As Hollywood puts the pandemic in the rear-view mirror, Disney, like other studios, has revisited its distribution strategy of original movies and TV shows. Speaking May 24 on the virtual JPMorgan 49th Annual Global Technology, Media and Communications Conference, CEO Bob Chapek said the pandemic put renewed focus on how consumers want to access content, rather than traditional norms revolving around the 90-day theatrical window.
“One of the things we learned is flexibility is good because there’s two dynamics going on: One is people’s willingness to return to theaters and theaters’ ability to return in a meaningful way,” Chapek said. “And then the second is the change in consumer behavior that’s happening naturally, with COVID probably acting as a bit of a catalyst, but was going to happen anyway.”
Disney is returning to the movie theater in late summer with exclusive (and curtailed) 45-day windows for 20th Century Studios’ Free Guy and Marvel Studios’ Shang-Chi and the Legend of the Ten Rings. Free Guy launches on Aug. 13 and Shang-Chi on Sept. 3. The films mark Disney’s first exclusive theatrical releases since the Aug. 28 release of The New Mutants.
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Other theatrical titles Cruella (May 28), Black Widow (July 9) and Jungle Cruise (July 30) will debut in cineplexes and on $29.99 Premier Access via Disney+ simultaneously.
“We’re trying to offer consumers more choice as they gain confidence in how they want to go ahead and return to theaters,” Chapek said, adding that consumer return to the box office has been stronger in select international markets.
“We’re seeing some hesitancy to return [to movie theaters] in a way that would look anything like normal back in 2019,” he said. “And as such, during this sort of interim period, it’s really nice to be able to give consumers some flexibility.”
When asked why a theatrical tentpole title like Black Widow would get concurrent purchase access on Disney+, Chapek said the Marvel Universe movie, starring Scarlett Johansson, had been delayed twice — and a third delay was not an option.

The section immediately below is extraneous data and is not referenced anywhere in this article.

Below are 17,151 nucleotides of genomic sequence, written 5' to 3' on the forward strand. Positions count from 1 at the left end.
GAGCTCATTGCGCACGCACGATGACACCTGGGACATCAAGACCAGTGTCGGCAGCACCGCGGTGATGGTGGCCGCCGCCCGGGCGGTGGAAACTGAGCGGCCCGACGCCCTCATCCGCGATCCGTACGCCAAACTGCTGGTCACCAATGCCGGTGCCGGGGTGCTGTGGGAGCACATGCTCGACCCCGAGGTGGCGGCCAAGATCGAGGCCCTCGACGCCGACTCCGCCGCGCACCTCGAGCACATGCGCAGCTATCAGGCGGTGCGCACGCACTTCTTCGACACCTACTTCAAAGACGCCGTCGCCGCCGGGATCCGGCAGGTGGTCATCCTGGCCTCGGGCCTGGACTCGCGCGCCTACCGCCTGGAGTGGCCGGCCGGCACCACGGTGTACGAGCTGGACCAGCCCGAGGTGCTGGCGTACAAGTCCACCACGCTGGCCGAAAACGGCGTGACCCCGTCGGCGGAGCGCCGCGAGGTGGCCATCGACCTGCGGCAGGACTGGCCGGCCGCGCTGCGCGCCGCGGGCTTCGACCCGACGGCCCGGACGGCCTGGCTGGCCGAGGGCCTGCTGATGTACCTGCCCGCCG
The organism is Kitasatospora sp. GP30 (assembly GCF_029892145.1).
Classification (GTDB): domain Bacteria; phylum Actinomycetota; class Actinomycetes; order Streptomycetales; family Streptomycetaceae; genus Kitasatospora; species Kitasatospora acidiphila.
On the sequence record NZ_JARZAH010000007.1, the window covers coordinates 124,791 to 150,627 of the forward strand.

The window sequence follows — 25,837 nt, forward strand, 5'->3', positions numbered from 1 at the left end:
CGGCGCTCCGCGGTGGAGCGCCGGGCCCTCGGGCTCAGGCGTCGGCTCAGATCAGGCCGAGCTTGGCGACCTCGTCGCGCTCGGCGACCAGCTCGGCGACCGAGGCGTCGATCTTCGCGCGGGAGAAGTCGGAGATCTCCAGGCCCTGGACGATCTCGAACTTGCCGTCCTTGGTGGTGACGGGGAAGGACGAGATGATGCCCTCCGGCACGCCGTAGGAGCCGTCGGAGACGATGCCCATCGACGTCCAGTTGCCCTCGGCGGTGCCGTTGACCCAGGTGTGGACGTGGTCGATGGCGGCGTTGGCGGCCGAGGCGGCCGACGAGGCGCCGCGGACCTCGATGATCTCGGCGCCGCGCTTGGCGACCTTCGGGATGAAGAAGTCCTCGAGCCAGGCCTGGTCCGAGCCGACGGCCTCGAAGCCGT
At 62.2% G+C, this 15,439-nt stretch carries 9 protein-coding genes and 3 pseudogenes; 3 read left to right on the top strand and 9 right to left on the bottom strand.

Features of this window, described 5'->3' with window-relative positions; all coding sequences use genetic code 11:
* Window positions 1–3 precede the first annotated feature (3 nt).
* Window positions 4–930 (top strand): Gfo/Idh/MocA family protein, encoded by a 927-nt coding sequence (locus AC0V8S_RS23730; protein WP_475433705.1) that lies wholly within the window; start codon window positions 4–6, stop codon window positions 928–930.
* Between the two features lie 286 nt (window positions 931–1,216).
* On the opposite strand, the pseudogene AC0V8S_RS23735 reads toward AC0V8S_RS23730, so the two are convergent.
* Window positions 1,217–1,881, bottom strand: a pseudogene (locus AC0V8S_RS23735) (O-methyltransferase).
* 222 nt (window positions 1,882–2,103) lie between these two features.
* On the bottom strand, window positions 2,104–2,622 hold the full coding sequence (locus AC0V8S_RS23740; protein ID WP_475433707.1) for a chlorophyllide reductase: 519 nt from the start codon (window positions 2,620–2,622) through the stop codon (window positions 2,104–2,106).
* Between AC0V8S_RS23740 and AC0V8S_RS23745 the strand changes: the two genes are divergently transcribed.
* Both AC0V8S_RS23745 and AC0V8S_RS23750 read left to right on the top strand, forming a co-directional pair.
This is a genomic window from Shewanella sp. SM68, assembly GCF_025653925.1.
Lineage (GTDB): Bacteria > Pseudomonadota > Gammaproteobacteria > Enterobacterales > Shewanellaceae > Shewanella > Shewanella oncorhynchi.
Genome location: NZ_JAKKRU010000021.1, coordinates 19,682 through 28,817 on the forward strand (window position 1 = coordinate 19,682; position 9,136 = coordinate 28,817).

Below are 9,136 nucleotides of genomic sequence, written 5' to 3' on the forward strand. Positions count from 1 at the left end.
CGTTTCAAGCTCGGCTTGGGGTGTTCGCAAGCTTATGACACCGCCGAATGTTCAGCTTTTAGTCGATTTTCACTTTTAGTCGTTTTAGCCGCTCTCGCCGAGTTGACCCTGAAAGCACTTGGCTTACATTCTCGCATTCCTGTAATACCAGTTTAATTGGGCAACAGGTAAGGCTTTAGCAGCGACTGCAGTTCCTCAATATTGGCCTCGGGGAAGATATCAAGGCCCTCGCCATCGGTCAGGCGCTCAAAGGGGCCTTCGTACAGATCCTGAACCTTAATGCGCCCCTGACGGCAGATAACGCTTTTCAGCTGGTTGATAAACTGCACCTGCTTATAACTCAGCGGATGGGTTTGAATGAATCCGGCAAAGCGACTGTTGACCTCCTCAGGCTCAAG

“At the same time, we always knew that there was a risk that exhibition wasn’t going to be fully developed or that consumers wouldn’t want to go back and sit in the theater,” he said. “We realized we had to sort of ‘prime the pump’ and give theatrical exhibition a chance, but we couldn’t put all our eggs in the exhibition basket, because we knew that in the weeks leading up to the decision, the domestic market was not coming back and is still fairly weak. We’re really confident we made the right call there.”
The June 18 release of Pixar Animation’s Luca direct to Disney+ without a $29.99 purchase fee, and bypassing theatrical surprised some observers. Chapek said the decision revolved around keeping Disney’s evolving distribution channels stocked.
“We’ve increased our investment in creative content to ensure that all channels have a full complement of offerings to sort of keep everybody happy,” he said. “We want to make sure, given the importance of Disney+ in the marketplace and our shareholders, that we keep feeding that machine.”
Indeed, Disney’s Christmas Day release of Pixar’s Soul was topped only by Warner’s same-day release of Wonder Woman 1984 on HBO Max.
“We believe that Luca will get a lot of eyeballs,” Chapek said.